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The economy looks weak in the first quarter, but better days are coming

With desires increasing that first-quarter growth will be nowhere close to earlier projections, there’s respected news: The rest of the year still looks fine.

That appropriateness was driven home Friday when Bank of America Merrill Lynch grew the latest Wall Street forecaster to knock down its growth guestimates for the first three months of 2018. The firm’s economists now see GDP rising at merely a 1.7 percent pace, compared to the 2.3 percent as of its most modern estimate.

However, BofAML economists Michelle Meyer and Anna Zhou see the delicateness as temporary.

There will be “a stronger payback” in the second quarter, with crop now projected to run at a 3.7 percent pace, which is an increase from the primary 3.3 percent estimate, they said. The third quarter also got a forewarn bump, from 3.3 percent to 3.6 percent.

All said, that disposition put the annualized GDP gain at 2.9 percent, or just a shade below the 3 percent slightest growth that the Trump administration has targeted. Earlier this week, the Federal Hedging pushed its 2018 forecast from 2.5 percent to 2.7 percent.

“The terseness still looks strong and we believe the upcoming earnings season purpose be solid,” Liz Ann Sonders, chief investment strategist at Charles Schwab, state in a note.

Hopes had soared for the first quarter after some of the beginning 2018 data, particularly in manufacturing, came in well ahead of beliefs. The Atlanta Fed’s GDPNow tracker at one point showed growth at 5.4 percent, which wish have been the best quarter of the recovery.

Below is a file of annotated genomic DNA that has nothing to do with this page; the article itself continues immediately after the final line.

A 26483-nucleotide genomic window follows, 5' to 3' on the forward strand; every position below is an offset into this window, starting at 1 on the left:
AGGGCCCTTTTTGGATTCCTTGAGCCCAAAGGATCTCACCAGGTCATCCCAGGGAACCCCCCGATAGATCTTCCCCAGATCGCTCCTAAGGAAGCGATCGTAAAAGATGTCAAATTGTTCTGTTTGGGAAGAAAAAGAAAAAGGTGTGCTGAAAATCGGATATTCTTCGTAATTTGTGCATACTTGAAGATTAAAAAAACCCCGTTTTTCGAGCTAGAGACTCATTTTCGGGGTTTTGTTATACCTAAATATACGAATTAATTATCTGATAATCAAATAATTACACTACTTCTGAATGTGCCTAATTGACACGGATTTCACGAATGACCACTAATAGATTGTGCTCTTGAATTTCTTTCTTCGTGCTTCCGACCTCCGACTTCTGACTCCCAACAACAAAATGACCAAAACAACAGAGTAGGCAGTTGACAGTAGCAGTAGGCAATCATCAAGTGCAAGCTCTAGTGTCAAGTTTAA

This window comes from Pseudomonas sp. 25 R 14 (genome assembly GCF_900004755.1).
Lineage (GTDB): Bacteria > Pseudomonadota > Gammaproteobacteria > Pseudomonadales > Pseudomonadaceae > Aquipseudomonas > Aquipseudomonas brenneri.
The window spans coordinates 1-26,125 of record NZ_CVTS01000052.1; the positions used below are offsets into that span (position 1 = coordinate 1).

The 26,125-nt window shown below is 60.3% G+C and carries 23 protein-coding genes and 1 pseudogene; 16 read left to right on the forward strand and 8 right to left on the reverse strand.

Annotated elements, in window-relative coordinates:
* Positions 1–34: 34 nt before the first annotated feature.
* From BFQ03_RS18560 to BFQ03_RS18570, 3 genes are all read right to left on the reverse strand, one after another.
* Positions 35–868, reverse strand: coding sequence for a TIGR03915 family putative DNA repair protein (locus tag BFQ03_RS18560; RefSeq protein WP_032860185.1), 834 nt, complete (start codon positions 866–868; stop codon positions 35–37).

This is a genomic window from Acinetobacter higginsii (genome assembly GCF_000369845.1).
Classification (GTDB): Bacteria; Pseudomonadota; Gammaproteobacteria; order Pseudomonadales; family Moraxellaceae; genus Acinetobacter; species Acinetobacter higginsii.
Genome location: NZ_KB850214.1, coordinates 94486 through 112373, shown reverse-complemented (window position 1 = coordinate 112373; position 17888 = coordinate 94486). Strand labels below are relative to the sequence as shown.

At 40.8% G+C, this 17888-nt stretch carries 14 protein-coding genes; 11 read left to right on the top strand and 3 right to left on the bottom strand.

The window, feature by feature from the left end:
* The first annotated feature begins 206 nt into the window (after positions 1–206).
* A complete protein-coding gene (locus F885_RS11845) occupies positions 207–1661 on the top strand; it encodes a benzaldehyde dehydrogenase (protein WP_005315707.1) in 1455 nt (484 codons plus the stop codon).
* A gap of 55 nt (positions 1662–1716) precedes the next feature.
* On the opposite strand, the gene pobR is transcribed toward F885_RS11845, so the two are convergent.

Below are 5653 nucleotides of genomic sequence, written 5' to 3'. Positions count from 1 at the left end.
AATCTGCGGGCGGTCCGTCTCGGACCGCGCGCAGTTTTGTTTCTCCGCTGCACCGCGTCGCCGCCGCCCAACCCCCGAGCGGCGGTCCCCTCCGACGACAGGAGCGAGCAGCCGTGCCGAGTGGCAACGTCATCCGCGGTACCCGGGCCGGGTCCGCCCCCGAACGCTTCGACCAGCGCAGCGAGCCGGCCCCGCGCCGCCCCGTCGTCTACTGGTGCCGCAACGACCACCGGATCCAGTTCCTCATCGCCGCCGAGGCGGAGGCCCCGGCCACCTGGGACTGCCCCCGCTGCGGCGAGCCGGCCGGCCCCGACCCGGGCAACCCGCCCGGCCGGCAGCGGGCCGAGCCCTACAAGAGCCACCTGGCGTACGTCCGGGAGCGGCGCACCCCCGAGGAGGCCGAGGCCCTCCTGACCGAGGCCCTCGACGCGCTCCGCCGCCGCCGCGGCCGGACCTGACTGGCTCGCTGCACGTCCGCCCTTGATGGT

But a slew of reports since then, from inadequate auto sales to retail to housing, have caused virtually every economist to stamp back their optimism. BofAML’s revision still keeps its prognosis above the lowest, believed to belong to UBS at 1.4 percent.

Friday, notwithstanding that, provided some more good news.

February durable goods makes popped 3.1 percent, well ahead of the 1.7 percent consensus sense and good for the fastest pace since June. The number was especially powerful considering how strong the metric was for 2017, rising 13.8 percent in the fourth division to make it the second-best gainer of all the components that go into figuring out GDP.

All-embracing, the number is not a huge contributor to the economy — about 7.6 percent for 2017 — but could be indicative of larger heads, particularly in investment.

“With borrowing costs low, capacity utilization on the goad and the recent corporate tax cuts likely to provide further support, we assume business investment to continue to expand at a healthy pace over the rebuke quarters,” Andrew Hunter, U.S. economist at Capital Economics, said in a note.

The Atlanta Fed did not modify its 1.8 percent projection from the day’s data, saying the gains in reliable goods were offset by a slightly below consensus reading on new familiar with sales.

CNBC’s own Rapid Update tracker, derived from a exclusive group of economists, has been more optimistic about the first division, putting its Q1 growth estimate at 2.3 percent.

The market will get the finishing revision for the fourth quarter, which was last reported at 2.5 percent and envisaged to stay there, according to consensus. However, Rapid Update discourages the final estimate at 2.7 percent, and BofAML expects 2.8 percent. BofAML conjectures growth to slow to 2.4 percent in 2019.

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